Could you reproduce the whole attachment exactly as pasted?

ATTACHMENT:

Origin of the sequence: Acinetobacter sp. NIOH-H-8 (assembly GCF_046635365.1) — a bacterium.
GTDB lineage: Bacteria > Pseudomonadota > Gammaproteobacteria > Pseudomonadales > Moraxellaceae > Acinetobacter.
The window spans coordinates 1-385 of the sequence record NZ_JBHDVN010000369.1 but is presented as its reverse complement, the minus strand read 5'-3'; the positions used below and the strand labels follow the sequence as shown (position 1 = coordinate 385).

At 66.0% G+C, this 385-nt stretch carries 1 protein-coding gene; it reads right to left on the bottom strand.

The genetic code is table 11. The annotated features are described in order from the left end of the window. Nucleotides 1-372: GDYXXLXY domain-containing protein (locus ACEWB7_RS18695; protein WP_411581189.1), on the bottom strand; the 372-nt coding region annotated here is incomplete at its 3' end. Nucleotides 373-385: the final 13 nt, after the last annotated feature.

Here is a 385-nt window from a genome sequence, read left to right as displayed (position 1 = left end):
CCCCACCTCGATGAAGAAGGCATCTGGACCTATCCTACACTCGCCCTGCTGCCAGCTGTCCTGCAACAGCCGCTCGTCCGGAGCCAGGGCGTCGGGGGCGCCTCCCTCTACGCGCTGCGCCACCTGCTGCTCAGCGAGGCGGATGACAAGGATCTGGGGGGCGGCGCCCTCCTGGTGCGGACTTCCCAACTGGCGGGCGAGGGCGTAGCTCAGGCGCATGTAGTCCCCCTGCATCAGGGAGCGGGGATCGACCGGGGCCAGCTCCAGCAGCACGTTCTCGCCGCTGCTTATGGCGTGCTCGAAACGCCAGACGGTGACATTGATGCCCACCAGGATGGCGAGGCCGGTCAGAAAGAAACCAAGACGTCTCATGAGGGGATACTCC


Origin of the sequence: Acinetobacter sp. NIOH-H-8 (assembly GCF_046635365.1) — a bacterium.
GTDB lineage: Bacteria > Pseudomonadota > Gammaproteobacteria > Pseudomonadales > Moraxellaceae > Acinetobacter.
The window spans coordinates 1-385 of the sequence record NZ_JBHDVN010000369.1 but is presented as its reverse complement, the minus strand read 5'-3'; the positions used below and the strand labels follow the sequence as shown (position 1 = coordinate 385).

At 66.0% G+C, this 385-nt stretch carries 1 protein-coding gene; it reads right to left on the bottom strand.

The genetic code is table 11. The annotated features are described in order from the left end of the window. Nucleotides 1-372: GDYXXLXY domain-containing protein (locus ACEWB7_RS18695; protein WP_411581189.1), on the bottom strand; the 372-nt coding region annotated here is incomplete at its 3' end. Nucleotides 373-385: the final 13 nt, after the last annotated feature.

Here is a 385-nt window from a genome sequence, read left to right as displayed (position 1 = left end):
CCCCACCTCGATGAAGAAGGCATCTGGACCTATCCTACACTCGCCCTGCTGCCAGCTGTCCTGCAACAGCCGCTCGTCCGGAGCCAGGGCGTCGGGGGCGCCTCCCTCTACGCGCTGCGCCACCTGCTGCTCAGCGAGGCGGATGACAAGGATCTGGGGGGCGGCGCCCTCCTGGTGCGGACTTCCCAACTGGCGGGCGAGGGCGTAGCTCAGGCGCATGTAGTCCCCCTGCATCAGGGAGCGGGGATCGACCGGGGCCAGCTCCAGCAGCACGTTCTCGCCGCTGCTTATGGCGTGCTCGAAACGCCAGACGGTGACATTGATGCCCACCAGGATGGCGAGGCCGGTCAGAAAGAAACCAAGACGTCTCATGAGGGGATACTCC